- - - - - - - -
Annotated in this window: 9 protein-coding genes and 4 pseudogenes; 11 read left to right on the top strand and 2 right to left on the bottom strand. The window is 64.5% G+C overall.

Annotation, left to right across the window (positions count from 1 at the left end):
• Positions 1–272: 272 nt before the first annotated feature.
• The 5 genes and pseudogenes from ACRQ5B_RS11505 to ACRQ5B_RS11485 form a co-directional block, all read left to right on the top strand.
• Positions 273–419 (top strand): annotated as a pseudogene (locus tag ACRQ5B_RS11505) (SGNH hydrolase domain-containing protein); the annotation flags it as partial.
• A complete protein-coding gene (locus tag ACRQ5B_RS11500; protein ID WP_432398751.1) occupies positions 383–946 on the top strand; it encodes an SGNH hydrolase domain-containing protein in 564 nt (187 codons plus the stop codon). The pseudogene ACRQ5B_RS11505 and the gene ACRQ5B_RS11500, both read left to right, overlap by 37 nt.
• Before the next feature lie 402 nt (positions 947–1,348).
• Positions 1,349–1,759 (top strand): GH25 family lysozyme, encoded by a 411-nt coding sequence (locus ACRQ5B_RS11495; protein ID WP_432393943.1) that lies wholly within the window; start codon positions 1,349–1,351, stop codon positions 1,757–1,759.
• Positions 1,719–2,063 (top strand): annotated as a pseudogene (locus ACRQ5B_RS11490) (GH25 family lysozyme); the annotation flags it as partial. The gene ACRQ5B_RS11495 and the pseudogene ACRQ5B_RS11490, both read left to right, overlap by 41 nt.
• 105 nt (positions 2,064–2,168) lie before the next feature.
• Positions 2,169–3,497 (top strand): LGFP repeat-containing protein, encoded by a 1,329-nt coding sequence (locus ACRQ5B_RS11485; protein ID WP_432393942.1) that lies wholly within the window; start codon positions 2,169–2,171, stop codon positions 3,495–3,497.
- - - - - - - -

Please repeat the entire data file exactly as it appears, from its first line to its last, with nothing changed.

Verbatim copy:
Annotated in this window: 9 protein-coding genes and 4 pseudogenes; 11 read left to right on the top strand and 2 right to left on the bottom strand. The window is 64.5% G+C overall.

Annotation, left to right across the window (positions count from 1 at the left end):
• Positions 1–272: 272 nt before the first annotated feature.
• The 5 genes and pseudogenes from ACRQ5B_RS11505 to ACRQ5B_RS11485 form a co-directional block, all read left to right on the top strand.
• Positions 273–419 (top strand): annotated as a pseudogene (locus tag ACRQ5B_RS11505) (SGNH hydrolase domain-containing protein); the annotation flags it as partial.
• A complete protein-coding gene (locus tag ACRQ5B_RS11500; protein ID WP_432398751.1) occupies positions 383–946 on the top strand; it encodes an SGNH hydrolase domain-containing protein in 564 nt (187 codons plus the stop codon). The pseudogene ACRQ5B_RS11505 and the gene ACRQ5B_RS11500, both read left to right, overlap by 37 nt.
• Before the next feature lie 402 nt (positions 947–1,348).
• Positions 1,349–1,759 (top strand): GH25 family lysozyme, encoded by a 411-nt coding sequence (locus ACRQ5B_RS11495; protein ID WP_432393943.1) that lies wholly within the window; start codon positions 1,349–1,351, stop codon positions 1,757–1,759.
• Positions 1,719–2,063 (top strand): annotated as a pseudogene (locus ACRQ5B_RS11490) (GH25 family lysozyme); the annotation flags it as partial. The gene ACRQ5B_RS11495 and the pseudogene ACRQ5B_RS11490, both read left to right, overlap by 41 nt.
• 105 nt (positions 2,064–2,168) lie before the next feature.
• Positions 2,169–3,497 (top strand): LGFP repeat-containing protein, encoded by a 1,329-nt coding sequence (locus ACRQ5B_RS11485; protein ID WP_432393942.1) that lies wholly within the window; start codon positions 2,169–2,171, stop codon positions 3,495–3,497.